"Soul" brings jazz to the soul of Pixar studios
The director of "Vice Versa", Pete Docter, delivers a jazzy, philosophical and generous tale with "Soul", available from December 25 on Disney +
- "Soul" tells the story of how a prematurely deceased musician returns to Earth to pursue his career.
- Pete Docter, the director of "Vice Versa" and "Up", celebrates in this film New York and jazz.
- His superb film was awarded the label of the Cannes Film Festival 2020.
Soul of Pete Docter and Kemp Powers moves as they recount how a prematurely deceased jazz pianist tries to return to Earth in order to continue his career that seemed to finally take off. The new animated film from Pixar studios should have been released in theaters with the label of the Cannes Film Festival. It will ultimately only be available on the Disney + platform, from December 25.
"It's a tribute to jazz and New York," Pete Docter explains to 20 Minutes. Rarely has the Big Apple been so well represented in an animated film where the two filmmakers show the city in all its diversity. Real happiness for lovers of the City who never sleeps except this musical poem around a musician badly in his skin who seeks meaning in his life.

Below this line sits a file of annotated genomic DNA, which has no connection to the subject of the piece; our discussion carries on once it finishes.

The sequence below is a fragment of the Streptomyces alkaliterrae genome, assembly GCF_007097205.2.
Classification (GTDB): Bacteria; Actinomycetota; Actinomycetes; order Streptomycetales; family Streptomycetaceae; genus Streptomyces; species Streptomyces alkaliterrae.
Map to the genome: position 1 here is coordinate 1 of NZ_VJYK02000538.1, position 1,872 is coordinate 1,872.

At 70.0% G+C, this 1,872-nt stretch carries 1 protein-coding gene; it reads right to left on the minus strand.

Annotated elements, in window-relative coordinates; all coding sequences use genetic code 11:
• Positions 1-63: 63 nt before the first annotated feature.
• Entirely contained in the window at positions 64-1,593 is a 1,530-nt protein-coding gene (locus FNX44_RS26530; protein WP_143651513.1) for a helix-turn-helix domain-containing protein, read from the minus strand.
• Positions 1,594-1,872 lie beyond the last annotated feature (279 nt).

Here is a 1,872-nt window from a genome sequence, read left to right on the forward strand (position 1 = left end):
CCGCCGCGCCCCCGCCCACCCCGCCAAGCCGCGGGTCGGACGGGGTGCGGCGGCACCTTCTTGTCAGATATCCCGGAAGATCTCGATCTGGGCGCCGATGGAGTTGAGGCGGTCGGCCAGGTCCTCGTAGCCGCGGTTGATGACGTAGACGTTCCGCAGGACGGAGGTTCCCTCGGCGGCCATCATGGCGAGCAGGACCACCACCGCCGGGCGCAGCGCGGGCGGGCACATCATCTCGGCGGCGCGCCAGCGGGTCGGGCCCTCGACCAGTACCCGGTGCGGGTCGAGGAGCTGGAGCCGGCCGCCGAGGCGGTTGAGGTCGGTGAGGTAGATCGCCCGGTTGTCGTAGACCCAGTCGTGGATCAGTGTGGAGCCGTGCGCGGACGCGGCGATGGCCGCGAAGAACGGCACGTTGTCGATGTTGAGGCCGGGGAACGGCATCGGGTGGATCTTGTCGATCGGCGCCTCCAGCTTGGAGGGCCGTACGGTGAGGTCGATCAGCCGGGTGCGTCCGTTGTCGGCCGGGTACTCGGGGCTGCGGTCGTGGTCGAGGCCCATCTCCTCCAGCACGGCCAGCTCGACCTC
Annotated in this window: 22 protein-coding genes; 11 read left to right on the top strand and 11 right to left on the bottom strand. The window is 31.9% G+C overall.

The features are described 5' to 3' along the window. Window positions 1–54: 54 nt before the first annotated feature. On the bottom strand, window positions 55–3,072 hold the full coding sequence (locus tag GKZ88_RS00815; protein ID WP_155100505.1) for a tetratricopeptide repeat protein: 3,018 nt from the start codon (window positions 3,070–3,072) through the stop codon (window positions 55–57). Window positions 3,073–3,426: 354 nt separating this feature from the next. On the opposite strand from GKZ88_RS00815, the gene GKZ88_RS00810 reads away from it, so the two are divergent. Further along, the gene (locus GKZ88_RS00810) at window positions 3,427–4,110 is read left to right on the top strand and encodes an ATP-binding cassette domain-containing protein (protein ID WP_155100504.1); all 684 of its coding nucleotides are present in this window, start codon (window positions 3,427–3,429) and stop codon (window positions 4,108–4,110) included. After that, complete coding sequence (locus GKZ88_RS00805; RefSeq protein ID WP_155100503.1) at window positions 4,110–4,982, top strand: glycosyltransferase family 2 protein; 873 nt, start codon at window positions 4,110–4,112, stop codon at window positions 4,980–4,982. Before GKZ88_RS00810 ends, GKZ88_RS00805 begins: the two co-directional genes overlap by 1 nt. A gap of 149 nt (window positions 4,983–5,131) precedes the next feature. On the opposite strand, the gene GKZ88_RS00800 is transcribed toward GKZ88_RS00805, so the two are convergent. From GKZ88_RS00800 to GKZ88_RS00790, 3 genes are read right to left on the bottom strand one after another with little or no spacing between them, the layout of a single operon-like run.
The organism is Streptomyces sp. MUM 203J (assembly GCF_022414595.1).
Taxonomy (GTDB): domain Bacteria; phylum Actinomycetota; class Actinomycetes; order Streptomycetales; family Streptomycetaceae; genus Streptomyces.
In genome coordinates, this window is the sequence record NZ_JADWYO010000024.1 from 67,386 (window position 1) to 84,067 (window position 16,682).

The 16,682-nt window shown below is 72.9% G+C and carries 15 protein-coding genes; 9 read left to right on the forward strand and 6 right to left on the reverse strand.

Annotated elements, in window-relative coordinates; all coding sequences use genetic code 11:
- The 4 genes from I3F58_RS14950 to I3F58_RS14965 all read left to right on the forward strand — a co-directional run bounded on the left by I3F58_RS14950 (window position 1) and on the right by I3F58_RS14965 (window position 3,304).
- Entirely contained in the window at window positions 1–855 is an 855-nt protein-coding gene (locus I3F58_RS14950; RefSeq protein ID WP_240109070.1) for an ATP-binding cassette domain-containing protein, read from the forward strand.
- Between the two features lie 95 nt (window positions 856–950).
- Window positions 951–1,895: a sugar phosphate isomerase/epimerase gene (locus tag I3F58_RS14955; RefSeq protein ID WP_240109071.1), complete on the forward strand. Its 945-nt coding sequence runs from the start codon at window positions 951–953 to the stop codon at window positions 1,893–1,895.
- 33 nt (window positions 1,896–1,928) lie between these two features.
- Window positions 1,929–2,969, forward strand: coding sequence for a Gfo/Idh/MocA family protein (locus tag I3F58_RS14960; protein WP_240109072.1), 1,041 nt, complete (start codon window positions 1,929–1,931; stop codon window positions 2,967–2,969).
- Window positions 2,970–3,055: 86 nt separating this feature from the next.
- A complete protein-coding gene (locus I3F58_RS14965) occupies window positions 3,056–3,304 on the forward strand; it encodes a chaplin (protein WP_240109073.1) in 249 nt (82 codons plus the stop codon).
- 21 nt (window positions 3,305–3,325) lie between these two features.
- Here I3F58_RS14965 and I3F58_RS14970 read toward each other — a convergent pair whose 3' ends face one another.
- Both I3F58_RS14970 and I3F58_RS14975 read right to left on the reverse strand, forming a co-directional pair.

Jazz and images go hand in hand
“Animation cinema has gone hand in hand with jazz from the outset. This rhythmic music was then ideal for setting images. We have perpetuated this tradition ”, specifies Peter Docter, quoting the short films of Betty Boop in the years 1930 or The Book of the jungle (1967) of the Disney studios. And even if it's a cliché, who says "jazz" often thinks "black". Peter Docter and Kemp Powers immediately decided that their hero would be African American. "So he had to go to places that correspond to him," Kemp Powers tells 20 Minutes. We have therefore made it a point of honor to show New York in all the diversity of its population. Whether at the hairdresser, at the grocery store, or in the street, the protagonist doubles by Jamie Foxx in English and Omar Sy in French.
On the side of purgatory from which the hero escapes accompanied by a small talkative soul that he must guide on Earth, the choices were different. “We offered ourselves a real space of graphic freedom that was to contrast with the New York reality,” says Peter Docter. This is not the first time that the Oscar-winning director of Vice Versa and Up there has tackled serious topics such as emotions and death in his works. “I readily admit that there is a metaphysical side to Soul,” he admits. The most difficult thing was to remain accessible to all age groups. This beautiful, superbly animated story is worthy of the Pixar studios where it was born. So much for its form for its substance, Soul is a great animated film that knows just as much how to make people think and entertain.